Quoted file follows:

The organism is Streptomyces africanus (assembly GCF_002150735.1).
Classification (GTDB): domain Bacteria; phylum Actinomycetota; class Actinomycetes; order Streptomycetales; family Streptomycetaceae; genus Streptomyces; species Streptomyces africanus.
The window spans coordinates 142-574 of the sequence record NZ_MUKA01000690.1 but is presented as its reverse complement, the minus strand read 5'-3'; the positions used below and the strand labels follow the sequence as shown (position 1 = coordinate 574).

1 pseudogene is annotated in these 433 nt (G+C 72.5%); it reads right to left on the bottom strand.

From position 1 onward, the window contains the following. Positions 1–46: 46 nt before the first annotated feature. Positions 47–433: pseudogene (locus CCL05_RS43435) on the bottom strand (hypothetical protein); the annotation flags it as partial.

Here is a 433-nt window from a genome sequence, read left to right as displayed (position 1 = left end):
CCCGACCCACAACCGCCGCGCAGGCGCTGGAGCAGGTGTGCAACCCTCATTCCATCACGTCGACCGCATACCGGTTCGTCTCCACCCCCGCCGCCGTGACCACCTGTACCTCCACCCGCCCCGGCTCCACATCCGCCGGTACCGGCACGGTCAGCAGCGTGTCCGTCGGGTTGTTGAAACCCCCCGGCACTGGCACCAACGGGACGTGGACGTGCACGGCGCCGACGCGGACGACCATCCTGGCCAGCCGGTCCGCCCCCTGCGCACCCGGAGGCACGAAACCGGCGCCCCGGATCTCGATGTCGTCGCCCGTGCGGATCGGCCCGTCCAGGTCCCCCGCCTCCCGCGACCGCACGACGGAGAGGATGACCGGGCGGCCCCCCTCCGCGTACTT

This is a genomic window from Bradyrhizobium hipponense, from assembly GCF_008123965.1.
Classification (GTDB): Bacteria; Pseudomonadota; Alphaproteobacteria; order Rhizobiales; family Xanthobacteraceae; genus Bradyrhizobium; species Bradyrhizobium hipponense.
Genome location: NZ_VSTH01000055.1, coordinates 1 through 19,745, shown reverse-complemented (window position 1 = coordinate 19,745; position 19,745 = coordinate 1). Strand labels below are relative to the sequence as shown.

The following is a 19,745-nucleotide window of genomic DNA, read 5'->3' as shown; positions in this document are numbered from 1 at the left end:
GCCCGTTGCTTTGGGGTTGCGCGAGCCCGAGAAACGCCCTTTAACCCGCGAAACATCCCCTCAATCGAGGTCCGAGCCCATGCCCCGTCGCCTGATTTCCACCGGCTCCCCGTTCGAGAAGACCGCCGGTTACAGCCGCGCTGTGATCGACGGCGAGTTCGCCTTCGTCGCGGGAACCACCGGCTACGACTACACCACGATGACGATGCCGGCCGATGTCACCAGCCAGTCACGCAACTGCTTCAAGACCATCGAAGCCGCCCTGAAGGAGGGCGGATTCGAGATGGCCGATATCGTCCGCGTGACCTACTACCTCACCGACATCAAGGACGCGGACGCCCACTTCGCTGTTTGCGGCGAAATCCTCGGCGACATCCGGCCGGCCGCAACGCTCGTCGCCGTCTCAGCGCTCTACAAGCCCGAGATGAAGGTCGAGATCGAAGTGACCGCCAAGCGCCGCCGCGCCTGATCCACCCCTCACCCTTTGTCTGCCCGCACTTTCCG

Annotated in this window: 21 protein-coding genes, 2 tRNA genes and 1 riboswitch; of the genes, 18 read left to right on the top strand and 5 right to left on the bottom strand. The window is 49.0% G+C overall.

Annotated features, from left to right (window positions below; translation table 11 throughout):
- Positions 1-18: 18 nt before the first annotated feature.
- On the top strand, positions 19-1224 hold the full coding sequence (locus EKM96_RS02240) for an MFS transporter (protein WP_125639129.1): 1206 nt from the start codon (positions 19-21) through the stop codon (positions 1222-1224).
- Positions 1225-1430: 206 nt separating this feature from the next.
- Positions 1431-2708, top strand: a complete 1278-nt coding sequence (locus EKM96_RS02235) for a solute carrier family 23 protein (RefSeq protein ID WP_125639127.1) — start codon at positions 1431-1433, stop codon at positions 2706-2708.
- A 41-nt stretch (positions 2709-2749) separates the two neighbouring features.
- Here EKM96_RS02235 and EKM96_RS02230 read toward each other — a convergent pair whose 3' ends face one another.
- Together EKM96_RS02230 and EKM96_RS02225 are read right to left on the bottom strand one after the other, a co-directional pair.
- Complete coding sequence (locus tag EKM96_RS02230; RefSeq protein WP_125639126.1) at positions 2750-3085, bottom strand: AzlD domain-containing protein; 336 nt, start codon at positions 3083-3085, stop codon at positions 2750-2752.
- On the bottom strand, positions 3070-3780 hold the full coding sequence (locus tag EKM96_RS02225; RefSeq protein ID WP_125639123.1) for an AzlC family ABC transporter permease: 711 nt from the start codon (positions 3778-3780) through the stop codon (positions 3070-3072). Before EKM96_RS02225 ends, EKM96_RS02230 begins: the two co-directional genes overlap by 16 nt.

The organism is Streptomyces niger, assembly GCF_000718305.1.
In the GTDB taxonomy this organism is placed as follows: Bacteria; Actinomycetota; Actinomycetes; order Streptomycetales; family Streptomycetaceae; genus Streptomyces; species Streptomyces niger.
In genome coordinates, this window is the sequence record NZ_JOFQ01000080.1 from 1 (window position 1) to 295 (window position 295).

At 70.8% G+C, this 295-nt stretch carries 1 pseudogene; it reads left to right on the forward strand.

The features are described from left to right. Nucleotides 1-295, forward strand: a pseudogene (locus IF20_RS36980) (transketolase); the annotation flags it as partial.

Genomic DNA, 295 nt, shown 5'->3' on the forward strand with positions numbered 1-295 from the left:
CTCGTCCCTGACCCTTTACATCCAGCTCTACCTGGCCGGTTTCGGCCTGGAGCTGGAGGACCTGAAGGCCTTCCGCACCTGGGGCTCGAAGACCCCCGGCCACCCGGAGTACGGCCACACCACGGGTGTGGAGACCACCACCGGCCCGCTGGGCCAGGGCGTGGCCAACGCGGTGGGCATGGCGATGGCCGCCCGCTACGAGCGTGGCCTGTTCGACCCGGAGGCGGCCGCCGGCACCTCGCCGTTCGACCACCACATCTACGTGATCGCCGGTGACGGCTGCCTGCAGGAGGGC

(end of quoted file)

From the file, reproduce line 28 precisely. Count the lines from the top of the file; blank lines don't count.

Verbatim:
The features are described from left to right. Nucleotides 1-295, forward strand: a pseudogene (locus IF20_RS36980) (transketolase); the annotation flags it as partial.